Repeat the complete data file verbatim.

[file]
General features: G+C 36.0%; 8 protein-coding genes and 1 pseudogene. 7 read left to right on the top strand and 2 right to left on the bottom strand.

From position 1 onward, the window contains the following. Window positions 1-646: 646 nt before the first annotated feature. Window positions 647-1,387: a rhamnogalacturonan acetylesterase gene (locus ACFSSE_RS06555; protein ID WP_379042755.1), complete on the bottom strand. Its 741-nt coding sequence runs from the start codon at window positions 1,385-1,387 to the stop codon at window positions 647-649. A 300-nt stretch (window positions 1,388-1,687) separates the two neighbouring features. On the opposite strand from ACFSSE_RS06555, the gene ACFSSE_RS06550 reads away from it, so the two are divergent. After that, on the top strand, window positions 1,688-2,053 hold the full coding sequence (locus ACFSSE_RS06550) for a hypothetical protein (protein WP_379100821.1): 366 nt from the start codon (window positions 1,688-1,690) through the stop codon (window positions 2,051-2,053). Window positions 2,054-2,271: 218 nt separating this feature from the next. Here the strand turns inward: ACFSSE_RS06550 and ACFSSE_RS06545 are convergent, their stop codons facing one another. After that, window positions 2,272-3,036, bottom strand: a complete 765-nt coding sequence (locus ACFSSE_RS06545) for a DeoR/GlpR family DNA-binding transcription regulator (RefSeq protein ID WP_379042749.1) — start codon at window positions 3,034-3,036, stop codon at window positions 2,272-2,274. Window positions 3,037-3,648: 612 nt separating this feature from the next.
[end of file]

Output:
General features: G+C 36.0%; 8 protein-coding genes and 1 pseudogene. 7 read left to right on the top strand and 2 right to left on the bottom strand.

From position 1 onward, the window contains the following. Window positions 1-646: 646 nt before the first annotated feature. Window positions 647-1,387: a rhamnogalacturonan acetylesterase gene (locus ACFSSE_RS06555; protein ID WP_379042755.1), complete on the bottom strand. Its 741-nt coding sequence runs from the start codon at window positions 1,385-1,387 to the stop codon at window positions 647-649. A 300-nt stretch (window positions 1,388-1,687) separates the two neighbouring features. On the opposite strand from ACFSSE_RS06555, the gene ACFSSE_RS06550 reads away from it, so the two are divergent. After that, on the top strand, window positions 1,688-2,053 hold the full coding sequence (locus ACFSSE_RS06550) for a hypothetical protein (protein WP_379100821.1): 366 nt from the start codon (window positions 1,688-1,690) through the stop codon (window positions 2,051-2,053). Window positions 2,054-2,271: 218 nt separating this feature from the next. Here the strand turns inward: ACFSSE_RS06550 and ACFSSE_RS06545 are convergent, their stop codons facing one another. After that, window positions 2,272-3,036, bottom strand: a complete 765-nt coding sequence (locus ACFSSE_RS06545) for a DeoR/GlpR family DNA-binding transcription regulator (RefSeq protein ID WP_379042749.1) — start codon at window positions 3,034-3,036, stop codon at window positions 2,272-2,274. Window positions 3,037-3,648: 612 nt separating this feature from the next.